There’s a dark and a bright side to civil security in Latin America

Heraldo Muñoz –former director of the United Nations Development Programme (UNDP)– wrote an article in El País to address the paradox prevailing in Latina America: how to explain the increase in crime and violence if the area experienced, between 2000 and 2010, the best period of economic growth of the last four decades?

34_america_llatinaLatin America is not currently burdened by conflict between states and has firmly established its place in an international context. It is making progress in the reduction of poverty and inequality levels, in economic growth and financial stability. The area does, however, carry the weight of violence, with over 100,000 homicides every year, according to the report on human development 2013-2014 by the UNDP.

This situation involves homicides, murders of women, thefts –particularly with the use of violence–, violence within family groups, kidnapping and people trafficking.

These social researchers [1], from the viewpoint of different fields, have stressed which factors, according to them, could explain the existence of these levels of violence, which include the following:

  • Impunity, especially in such basic concepts such as the investigation and resolution of all sorts of crimes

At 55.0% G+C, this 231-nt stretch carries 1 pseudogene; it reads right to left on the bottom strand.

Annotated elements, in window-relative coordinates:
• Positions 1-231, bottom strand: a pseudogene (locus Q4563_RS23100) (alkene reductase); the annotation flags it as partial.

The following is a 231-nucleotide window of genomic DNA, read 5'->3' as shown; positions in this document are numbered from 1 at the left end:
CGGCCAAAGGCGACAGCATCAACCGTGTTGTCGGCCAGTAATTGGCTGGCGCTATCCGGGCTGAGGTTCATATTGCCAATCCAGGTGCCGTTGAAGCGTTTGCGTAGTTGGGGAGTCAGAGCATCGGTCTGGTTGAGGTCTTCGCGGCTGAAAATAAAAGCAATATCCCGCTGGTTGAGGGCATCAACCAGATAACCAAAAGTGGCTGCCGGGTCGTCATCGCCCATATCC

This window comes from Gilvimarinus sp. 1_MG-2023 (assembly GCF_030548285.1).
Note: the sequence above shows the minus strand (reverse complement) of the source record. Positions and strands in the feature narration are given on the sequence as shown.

• The lack of a quality public education system and very high rights of school drop-outs
  • The crisis of the family as an institution
  • The failure of the justice system [2]
  • Prisons are schools of criminality, with unpunished murders, violent riots and a great deal of corruption with the collusion of prison staff.
  • Corruption, the limited presence and inefficiency of the police. Organised crime has a high corrupting potential and this is particularly effective in areas with weak institutions.
  • Arms trafficking: the continent is believed to have more than any other part of the world.
  • The culture of violence and the lack of relevant values to generate security

Some researchers also believe the economic factor to be important, as Latin America has not been able to create enough employment to absorb those people who, year after year, seek to enter the job market. This is therefore an unstable job market because of the precarious nature of the salaries involved.

In the light of this situation, a range of initiatives are being implemented in some countries in the region. The report on human development 2013-2014 by the UNDP presents some recommendations related to a safe Latin America, which include: reducing crime and violence; applying public policies aimed atprotecting the most vulnerable victims; encouraging inclusive, fair and quality growth; reducing impunity by strengthening security and judicial institutions; increasing real opportunities for the young, and addressing and preventing gender violence through a global approach.

[1] ANGOSO, R. 11 reasons for social insecurity in Latin America [12 September 2015].

[2] According to the World Justice Project report 2014, involving 99 countries, only three countries in the region –Chile, Peru and Uruguay– are among the 40 countries in the world in accordance with the quality of their judicial system and seven countries are among the 25 most corrupt in the world.

Links of interest:

           Comisión Económica para América Latina y el Caribe (CEPAL)

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